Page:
The present study aims to develop a corporate accountability model. The study assumed that the global leaders must have embedded accountability in their practice. The approach of the study is developing an inductive model based on the comparison of two global leaders.

Figure 1.Research Gap and Proposed Model

Source: The author.


The present study identifies the national business responsibility framework of India, which is stipulated by the government. The framework is adjusted with the global sustainability framework in which global corporations usually report about their responsibility initiatives. The study adopts a comparative case study design. It identifies two big players in the viscose fiber manufacturing industry. One from India and another from China. The study relies on the company’s latest sustainability, which is based on the Global Reporting Initiative (GRI) G4 standards. To make enterprises more effective, benchmarking types are internal, competitor, industry, general, and global (Fong et al., 1998). The scope of this study is limited to industry benchmarking. By the benchmarking technique, it is being explored how performance indicators and reporting can be made more effective on common global reporting tests and frameworks.

The study collects evidence from the reports of the company and the inputs collected from the company sources and provides the author’s reflection on the gaps between standards, practice, and potential.

Finding and Analysis

Birla Cellulosic division (under Grasim Industries Ltd) operates in viscose staple fiber (VSF) industry. The company is a part of Aditya Birla Group (ABG). It labels itself as a “forest to fashion” enterprise. It is located in Bharuch (Gujarat, India). It was set up in 1954, and now it envisions becoming a global leader. The company has its VSF unit in four places in India and in countries such as China, Canada, Sweden, Thailand, and Indonesia. It has a total of five pulp manufacturing and seven VSF manufacturing units. In the year 2015–2016, the company produced 879,111 MT (865,226 ton) of VSF. CS2 is an intermediate good in VSF manufacturing. The company aims to improve the key sustainability indicators and engagement with the stakeholders (ABG). The company has got the international certification under the UK-based OEKO-TEX (Registered trademark) in compliance with STANDARD 100. The company is also implementing the social accountability standard (SA8000) at its unit at Nagda, Madhya Pradesh (India). All the units of the companies have ISO 14001 environmental certification, ISO 9001 quality management certification, and OSHAS 18001 occupation health and safety certification. These certification are there in many of the units, if not in all. The business director of this company, Mr Dilip Gaur, acknowledges that the “evolving technology and the regulatory requirements” are the key challenges for the company.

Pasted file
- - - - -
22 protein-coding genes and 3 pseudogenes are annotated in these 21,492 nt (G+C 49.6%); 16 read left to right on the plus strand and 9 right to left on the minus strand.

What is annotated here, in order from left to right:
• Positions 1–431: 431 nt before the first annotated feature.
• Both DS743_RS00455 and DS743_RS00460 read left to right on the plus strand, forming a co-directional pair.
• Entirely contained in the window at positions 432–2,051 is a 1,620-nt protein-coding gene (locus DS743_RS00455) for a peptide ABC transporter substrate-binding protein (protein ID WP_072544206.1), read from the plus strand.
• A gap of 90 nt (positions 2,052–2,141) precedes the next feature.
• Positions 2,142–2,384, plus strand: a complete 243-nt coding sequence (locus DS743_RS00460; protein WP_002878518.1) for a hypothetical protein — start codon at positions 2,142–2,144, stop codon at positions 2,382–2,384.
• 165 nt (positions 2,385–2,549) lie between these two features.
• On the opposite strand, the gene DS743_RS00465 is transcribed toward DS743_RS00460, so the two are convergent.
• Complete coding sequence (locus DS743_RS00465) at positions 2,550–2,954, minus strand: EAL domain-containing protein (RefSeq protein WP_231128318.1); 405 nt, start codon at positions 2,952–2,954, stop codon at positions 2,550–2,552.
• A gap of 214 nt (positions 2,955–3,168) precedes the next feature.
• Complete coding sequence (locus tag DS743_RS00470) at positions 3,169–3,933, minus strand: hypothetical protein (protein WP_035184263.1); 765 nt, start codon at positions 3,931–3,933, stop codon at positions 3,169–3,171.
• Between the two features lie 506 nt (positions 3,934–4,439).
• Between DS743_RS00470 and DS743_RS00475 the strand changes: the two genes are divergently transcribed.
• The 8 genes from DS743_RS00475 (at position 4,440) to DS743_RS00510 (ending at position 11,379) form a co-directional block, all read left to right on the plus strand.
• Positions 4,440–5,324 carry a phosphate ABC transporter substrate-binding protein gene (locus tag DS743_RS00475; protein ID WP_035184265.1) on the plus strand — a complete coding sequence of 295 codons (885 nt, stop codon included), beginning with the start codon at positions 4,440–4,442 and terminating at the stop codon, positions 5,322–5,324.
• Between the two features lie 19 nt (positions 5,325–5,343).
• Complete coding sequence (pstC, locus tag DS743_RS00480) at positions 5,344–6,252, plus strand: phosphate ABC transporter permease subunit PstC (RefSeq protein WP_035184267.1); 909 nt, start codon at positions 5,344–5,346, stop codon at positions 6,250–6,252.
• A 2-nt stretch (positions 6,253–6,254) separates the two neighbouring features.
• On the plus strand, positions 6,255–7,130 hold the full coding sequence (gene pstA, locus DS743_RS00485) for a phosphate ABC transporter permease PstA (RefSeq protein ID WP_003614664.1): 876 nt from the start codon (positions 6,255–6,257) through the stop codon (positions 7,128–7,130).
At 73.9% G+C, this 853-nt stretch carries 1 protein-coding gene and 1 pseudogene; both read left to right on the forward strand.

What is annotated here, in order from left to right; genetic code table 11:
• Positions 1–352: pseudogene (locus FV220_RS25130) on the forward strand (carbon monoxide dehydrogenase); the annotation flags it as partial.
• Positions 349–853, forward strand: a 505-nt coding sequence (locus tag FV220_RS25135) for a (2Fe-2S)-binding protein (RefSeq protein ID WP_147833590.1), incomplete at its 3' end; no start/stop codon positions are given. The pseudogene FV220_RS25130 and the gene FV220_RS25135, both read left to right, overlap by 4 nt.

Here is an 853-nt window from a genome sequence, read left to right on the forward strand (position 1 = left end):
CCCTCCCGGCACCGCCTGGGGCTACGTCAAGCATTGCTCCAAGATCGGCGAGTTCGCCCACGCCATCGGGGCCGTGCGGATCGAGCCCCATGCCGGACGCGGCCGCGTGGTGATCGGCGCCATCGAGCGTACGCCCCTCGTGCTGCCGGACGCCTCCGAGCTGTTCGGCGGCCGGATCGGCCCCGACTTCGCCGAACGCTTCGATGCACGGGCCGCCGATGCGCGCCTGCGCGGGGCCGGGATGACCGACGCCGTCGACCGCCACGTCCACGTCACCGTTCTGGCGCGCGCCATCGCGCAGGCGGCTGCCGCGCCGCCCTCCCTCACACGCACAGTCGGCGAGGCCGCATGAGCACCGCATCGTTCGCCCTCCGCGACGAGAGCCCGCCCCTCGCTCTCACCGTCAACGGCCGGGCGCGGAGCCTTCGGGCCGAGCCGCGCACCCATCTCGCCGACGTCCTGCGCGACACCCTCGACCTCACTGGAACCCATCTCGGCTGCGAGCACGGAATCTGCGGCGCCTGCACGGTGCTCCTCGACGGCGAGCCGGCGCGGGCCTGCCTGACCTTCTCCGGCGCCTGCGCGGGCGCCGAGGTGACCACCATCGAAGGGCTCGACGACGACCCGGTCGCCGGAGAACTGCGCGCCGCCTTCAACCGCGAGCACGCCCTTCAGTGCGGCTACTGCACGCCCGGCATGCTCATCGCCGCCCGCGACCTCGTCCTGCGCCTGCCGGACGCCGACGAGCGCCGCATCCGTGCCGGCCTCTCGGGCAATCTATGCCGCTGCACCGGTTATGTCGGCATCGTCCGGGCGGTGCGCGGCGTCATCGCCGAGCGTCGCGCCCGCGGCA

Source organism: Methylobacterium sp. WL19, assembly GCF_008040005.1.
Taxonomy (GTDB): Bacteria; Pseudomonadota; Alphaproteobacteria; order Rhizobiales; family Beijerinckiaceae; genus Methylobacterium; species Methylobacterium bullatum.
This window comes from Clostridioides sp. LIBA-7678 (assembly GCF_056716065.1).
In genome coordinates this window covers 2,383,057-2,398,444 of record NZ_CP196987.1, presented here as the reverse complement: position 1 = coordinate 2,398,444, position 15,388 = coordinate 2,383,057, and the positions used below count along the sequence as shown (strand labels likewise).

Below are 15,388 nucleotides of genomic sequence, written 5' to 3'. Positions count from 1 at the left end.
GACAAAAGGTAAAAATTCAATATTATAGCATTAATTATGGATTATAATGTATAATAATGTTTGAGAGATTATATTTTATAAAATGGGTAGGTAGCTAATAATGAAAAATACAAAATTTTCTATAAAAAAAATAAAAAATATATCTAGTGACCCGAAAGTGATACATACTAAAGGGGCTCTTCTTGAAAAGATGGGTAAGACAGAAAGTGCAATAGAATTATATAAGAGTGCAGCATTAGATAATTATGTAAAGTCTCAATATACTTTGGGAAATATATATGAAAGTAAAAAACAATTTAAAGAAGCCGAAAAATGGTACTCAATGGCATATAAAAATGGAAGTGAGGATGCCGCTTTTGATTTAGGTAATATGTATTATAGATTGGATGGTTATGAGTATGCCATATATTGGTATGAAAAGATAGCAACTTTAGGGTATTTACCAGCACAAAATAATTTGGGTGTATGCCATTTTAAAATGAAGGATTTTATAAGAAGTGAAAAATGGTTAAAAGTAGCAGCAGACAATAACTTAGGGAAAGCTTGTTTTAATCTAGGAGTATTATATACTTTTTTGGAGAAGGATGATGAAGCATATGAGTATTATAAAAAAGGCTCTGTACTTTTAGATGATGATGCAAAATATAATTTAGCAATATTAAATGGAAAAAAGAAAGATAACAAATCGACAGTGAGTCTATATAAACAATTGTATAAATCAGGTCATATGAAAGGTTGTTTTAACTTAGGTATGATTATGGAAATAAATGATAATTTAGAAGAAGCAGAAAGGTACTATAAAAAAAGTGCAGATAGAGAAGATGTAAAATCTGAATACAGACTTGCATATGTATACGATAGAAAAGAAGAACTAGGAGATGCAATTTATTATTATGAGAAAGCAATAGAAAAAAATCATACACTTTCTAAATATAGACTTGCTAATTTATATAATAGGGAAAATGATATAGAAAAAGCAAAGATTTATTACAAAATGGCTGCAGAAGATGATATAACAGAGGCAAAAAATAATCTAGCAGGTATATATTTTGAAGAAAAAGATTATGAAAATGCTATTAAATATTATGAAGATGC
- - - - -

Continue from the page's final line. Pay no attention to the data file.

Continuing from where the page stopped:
Sateri is China’s largest company manufacturing VSF. It is a part of the Royal Golden Eagle (RGE) group. It has a total capacity of 550,000 tons. Apart from ISO and OEKO-TEX certification, it complies with the European Union regulations. The company was founded in the year 2002.

Table 1. Comparative Stakeholder Inclusiveness

Source: Company data (Birla Cellulosic, 2021, May 22; Sateri, 2017, October 5; Ministry of Corporate Affairs, 2017, October 16).

Abbreviations: BR, business responsibility; GR, global reporting.

Table 2. Comparative Sustainability Context

Source: Company data (Birla Cellulosic, 2021, May 22; Sateri, 2017, October 5).


Stakeholder Inclusiveness